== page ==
The food mill is a throwback. It may be mechanical and it may be marvelous, but it is resolutely un-modern. It’s not quite as basic as a mortar and pestle, but it’s not far behind.
There are only three parts: a big bowl with a hole in the bottom, a perforated disk that fits into that hole (most come with three disks with perforations of different sizes), and a rotating blade attached to a handle that you turn to press the food through the perforations.
There is nothing to plug in; the food mill is powered by “elbow grease,” as my dad used to say. And yet for a lot of kitchen jobs, it works better than any of those newfangled contraptions.
Control is the biggest difference. Food is never mashed or over-processed. And with three sizes of disks, you can make a puree that varies from fairly fine to slightly coarse.
Boil potatoes, and you can run them through a food mill to make a silky mash. Try that in a food processor or (good heavens!) a blender and you’ll wind up with a potato-flavored glue.
Add celery root to the potatoes, and the food mill shows another advantage: You can choose the texture you want. Use the coarse blade, and you wind up with a very homey puree with little chunks of celery root. Use the finest blade, and the puree will be light and silky.
Actually, “puree” is not quite the right word for what a food mill does. Because of the power and ease of electric gadgets, that word has come to mean the processing of ingredients to the texture of baby food.
A food mill breaks down the food but never smashes it to a paste. Purees are lighter and not so perfectly, uniformly smooth.
You can prepare all kinds of hearty soups with a food mill. Use the coarsest disk to puree winter squash, root vegetables or even cooked beans; the resulting mix will be slightly chunky and homespun.
It does a better job at this than a food processor because it’s easier to control and because you don’t have to do everything in batches. And it’s better than a blender because it doesn’t froth in any air.
Speaking of stews, use the medium or coarse disk to puree the braising vegetables back into the meat and liquid, and the dish thickens itself.
In the summertime, when the tomato crop is going crazy, you can puree a ton at a time in a food mill -- chopped raw tomatoes if you’re canning puree, cooked if you’re making a sauce.
Somehow, a food mill leaves just enough tiny bits of tomato that, as it reduces the sauce, becomes rich and silky rather than perfectly smooth but thin. And if you use the finest disk, it will strain out all the seeds and bits of peel.
In the fall, you can do the same with apples: Cut them in chunks, cook until soft, then run them through the food mill to make big batches of applesauce.
Paula Wolfert uses the fine disk of a food mill to make hummus with an incomparably light texture. Puree berries, and that same fine disk sorts out the seeds, an otherwise impossible chore.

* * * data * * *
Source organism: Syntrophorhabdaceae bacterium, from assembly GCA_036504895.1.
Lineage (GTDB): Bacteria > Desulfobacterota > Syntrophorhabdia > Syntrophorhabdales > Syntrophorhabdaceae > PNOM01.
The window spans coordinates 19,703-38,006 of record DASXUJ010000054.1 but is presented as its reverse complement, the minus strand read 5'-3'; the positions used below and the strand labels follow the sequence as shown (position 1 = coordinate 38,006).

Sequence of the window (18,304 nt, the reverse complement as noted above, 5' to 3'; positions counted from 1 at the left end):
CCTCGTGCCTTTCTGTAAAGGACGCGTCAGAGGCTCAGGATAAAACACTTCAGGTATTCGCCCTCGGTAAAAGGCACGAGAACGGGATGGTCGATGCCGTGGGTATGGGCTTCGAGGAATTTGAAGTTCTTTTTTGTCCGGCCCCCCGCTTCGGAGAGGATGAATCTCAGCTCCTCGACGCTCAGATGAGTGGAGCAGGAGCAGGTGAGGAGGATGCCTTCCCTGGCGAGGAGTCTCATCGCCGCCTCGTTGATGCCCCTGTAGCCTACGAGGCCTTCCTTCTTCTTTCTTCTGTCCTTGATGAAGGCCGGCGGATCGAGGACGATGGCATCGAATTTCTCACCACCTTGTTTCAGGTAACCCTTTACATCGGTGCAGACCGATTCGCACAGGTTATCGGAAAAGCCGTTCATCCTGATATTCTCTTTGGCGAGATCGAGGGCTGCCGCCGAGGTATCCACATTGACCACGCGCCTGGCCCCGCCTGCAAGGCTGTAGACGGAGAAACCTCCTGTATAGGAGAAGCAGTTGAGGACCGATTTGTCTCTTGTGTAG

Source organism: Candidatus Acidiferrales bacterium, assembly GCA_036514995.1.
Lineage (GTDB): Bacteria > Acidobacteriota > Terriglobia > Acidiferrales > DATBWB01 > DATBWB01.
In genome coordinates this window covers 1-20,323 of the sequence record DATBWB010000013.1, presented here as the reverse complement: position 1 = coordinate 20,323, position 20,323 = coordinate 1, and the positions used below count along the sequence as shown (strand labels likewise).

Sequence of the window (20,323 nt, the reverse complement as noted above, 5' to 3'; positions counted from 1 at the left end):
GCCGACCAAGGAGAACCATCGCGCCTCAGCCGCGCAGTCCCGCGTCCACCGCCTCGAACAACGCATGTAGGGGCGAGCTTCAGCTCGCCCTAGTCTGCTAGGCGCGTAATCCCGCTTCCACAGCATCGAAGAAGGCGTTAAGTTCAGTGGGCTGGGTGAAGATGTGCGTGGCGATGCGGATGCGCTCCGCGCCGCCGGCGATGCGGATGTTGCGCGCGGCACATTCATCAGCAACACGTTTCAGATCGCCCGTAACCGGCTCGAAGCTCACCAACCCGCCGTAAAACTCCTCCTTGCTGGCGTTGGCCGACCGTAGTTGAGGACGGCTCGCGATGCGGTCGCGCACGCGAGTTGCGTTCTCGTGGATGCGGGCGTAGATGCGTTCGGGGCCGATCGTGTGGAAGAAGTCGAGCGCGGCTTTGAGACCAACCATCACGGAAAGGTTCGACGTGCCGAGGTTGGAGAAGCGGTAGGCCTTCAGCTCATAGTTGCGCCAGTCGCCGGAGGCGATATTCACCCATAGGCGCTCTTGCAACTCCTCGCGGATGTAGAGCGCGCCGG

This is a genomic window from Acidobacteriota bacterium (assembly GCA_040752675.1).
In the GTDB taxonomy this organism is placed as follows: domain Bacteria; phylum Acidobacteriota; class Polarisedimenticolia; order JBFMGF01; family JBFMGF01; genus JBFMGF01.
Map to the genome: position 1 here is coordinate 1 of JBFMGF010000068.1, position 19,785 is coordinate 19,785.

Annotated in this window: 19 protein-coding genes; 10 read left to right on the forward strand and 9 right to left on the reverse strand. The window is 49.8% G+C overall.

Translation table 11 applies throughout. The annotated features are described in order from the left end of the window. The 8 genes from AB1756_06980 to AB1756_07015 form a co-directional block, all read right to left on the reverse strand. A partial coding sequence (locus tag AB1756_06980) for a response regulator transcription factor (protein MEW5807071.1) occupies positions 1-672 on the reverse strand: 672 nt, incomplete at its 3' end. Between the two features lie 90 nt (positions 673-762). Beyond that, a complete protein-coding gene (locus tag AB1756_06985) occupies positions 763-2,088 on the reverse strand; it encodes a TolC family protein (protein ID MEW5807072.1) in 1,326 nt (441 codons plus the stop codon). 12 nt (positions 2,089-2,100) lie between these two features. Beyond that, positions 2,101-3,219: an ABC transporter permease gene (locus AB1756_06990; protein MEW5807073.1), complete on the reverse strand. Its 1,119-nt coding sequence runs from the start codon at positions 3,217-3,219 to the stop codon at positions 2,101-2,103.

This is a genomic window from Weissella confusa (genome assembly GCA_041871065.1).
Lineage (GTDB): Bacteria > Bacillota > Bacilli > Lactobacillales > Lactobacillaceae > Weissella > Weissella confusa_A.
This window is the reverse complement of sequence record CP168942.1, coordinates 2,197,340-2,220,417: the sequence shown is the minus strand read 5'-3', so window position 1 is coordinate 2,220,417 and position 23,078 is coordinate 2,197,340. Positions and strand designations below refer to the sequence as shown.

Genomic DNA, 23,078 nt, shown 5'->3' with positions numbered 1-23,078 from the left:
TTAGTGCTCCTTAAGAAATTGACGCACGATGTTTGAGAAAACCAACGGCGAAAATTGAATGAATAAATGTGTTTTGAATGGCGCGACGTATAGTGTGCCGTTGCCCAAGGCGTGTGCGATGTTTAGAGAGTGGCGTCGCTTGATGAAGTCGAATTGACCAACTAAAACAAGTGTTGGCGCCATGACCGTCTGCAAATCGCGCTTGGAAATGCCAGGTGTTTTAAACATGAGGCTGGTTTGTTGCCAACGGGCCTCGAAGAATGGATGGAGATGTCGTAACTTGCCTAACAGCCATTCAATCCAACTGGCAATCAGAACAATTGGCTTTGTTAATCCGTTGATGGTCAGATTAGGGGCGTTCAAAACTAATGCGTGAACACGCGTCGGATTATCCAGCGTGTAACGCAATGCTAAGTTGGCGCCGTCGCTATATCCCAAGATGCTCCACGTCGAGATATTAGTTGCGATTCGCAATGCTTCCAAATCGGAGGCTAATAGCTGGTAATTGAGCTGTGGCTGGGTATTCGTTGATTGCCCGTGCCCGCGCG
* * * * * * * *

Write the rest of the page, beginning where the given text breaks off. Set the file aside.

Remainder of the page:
On the other hand, use the coarse disk to puree cooked chestnuts, and you get those lovely nut-brown “noodles” that pile into mountains, instead of a formless paste.
You can spend the earth on a food mill these days -- a shiny, modern, stainless-steel one from the high-end companies Rosle or Cuisipro can run about $100 or more. I’m sure they’re very nice, but still, that seems pretty steep for what is essentially a simple, peasant’s kitchen tool.
The always excellent Oxo International has just come out with one that is available for about $50.
I’ve had my food mill for so long that I no longer know where it came from. Maybe a yard sale? Goodwill? Maybe it was a castoff from a modernizing friend?
Wherever it came from, the mill works like a champ. It’s made of cheap pot metal. The wood knob on the handle is painted a bright cherry red, though it is flaking from heavy use.
There are a couple of metal hooks welded to the side so the mill rests securely in mixing bowls or saucepans. The disks are rough and coarse, but that is a good thing: It “grips” the food well so it doesn’t just slide around when you turn the crank.
This mill may be homely, but it is French, which has to count for some style points. It’s labeled Brevette SGDG and Passe legumes. On the other hand, it does say plainly (and in English) “Made in France,” so who knows.
The French also call the mill mouli-legume and the Italians, passatutto.
You can usually find old food mills like mine -- or a Foley, the American equivalent -- for less than $20 on EBay.
The key things to look for are rough-textured perforations on the plates and an all-metal body. (I’ve seen some food mills made in white plastic; can you imagine making tomato sauce with that?)
Also, be sure that the mechanism fits together tightly.
Suited to its role
WHEN you’re pureeing foods that leave behind a residue, such as peels or seeds, that residue inevitably clogs the holes so no more food can pass through.
When you notice the process starting to slow, reverse the crank a couple of turns and the blade that was pressing the food through will become a scraper that will clear the holes.
Also, remember that the thinnest puree will flow through the plates the easiest; the thickest (and best) is apt to cling. When you’ve finished using the food mill, be sure to scrape the bottom of the grinding plate to get all the good stuff that is hiding underneath.
Don’t get me wrong, I’m not about to get rid of my blender or food processor. Or my mortar and pestle, for that matter. Each of those does certain jobs better than anything else.
And maybe that’s the best definition of true progress: connecting every tool with the task it does best.